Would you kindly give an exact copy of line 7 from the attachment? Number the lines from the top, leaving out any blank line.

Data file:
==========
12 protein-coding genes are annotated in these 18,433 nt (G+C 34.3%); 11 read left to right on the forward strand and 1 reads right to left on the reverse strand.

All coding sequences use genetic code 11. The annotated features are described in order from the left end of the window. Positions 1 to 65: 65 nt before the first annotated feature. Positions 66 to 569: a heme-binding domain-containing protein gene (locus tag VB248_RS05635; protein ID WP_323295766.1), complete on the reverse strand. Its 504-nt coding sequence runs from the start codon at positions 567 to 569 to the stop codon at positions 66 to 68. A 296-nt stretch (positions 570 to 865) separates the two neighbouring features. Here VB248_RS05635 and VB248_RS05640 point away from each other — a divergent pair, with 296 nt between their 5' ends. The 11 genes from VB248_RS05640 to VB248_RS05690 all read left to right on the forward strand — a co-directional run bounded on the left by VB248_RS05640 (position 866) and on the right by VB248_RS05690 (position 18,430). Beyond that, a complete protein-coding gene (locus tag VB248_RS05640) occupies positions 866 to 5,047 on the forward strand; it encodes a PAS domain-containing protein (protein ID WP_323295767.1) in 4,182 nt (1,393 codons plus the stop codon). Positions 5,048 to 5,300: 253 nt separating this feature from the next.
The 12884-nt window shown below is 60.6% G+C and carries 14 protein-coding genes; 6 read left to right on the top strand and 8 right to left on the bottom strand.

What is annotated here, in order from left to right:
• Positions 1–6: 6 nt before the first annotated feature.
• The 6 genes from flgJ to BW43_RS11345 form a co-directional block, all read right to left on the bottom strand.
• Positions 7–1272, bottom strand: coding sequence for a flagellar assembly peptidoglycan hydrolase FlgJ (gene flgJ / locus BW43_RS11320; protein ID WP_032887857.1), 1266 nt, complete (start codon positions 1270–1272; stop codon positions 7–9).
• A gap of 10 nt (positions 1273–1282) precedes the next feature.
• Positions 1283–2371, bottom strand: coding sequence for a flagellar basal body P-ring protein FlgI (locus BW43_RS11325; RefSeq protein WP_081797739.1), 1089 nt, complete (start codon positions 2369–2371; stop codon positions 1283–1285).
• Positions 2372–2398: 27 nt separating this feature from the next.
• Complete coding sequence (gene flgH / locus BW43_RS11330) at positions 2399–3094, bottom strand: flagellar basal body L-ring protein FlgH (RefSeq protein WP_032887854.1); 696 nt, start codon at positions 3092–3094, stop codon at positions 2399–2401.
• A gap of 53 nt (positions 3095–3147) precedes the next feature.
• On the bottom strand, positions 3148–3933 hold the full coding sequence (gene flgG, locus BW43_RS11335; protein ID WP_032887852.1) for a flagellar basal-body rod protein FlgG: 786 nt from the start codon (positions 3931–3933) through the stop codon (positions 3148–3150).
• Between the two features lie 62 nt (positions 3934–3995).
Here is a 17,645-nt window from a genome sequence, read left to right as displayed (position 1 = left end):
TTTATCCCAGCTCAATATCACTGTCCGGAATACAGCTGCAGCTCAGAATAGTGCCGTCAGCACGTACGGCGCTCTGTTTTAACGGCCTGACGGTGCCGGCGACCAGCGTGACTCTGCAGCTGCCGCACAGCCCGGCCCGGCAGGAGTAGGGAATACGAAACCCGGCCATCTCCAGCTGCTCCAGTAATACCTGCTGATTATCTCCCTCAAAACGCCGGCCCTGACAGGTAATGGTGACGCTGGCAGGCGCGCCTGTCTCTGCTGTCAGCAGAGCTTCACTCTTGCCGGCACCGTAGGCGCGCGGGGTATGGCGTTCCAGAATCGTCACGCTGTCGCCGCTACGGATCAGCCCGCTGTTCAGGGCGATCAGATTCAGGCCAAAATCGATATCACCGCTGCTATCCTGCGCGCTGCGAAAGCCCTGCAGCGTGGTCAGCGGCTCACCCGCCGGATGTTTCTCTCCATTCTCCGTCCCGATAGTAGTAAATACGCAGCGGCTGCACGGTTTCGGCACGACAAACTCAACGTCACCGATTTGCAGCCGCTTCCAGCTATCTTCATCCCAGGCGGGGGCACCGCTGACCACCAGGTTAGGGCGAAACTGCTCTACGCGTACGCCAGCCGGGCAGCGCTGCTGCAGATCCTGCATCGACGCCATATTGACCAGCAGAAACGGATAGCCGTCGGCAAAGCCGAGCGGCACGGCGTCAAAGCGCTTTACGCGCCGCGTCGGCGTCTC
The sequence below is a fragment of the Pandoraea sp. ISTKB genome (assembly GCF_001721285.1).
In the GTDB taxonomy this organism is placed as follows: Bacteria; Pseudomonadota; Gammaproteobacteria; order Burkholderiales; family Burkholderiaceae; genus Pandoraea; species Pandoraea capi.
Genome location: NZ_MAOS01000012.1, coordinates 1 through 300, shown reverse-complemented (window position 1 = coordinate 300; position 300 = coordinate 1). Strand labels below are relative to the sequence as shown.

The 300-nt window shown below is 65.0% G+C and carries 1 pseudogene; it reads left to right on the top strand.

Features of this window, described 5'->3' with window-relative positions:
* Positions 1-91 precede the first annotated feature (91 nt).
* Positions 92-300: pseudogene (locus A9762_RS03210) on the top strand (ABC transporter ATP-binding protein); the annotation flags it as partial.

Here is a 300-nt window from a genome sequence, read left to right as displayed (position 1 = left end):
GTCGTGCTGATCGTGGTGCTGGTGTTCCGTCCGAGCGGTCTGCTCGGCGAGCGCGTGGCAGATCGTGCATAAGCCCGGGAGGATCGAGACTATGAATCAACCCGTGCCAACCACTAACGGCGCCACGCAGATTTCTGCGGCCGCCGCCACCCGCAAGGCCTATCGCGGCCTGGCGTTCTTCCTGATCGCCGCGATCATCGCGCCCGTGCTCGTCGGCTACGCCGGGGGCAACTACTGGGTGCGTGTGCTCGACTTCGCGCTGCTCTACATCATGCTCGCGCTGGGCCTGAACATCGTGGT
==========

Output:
• Positions 7–1272, bottom strand: coding sequence for a flagellar assembly peptidoglycan hydrolase FlgJ (gene flgJ / locus BW43_RS11320; protein ID WP_032887857.1), 1266 nt, complete (start codon positions 1270–1272; stop codon positions 7–9).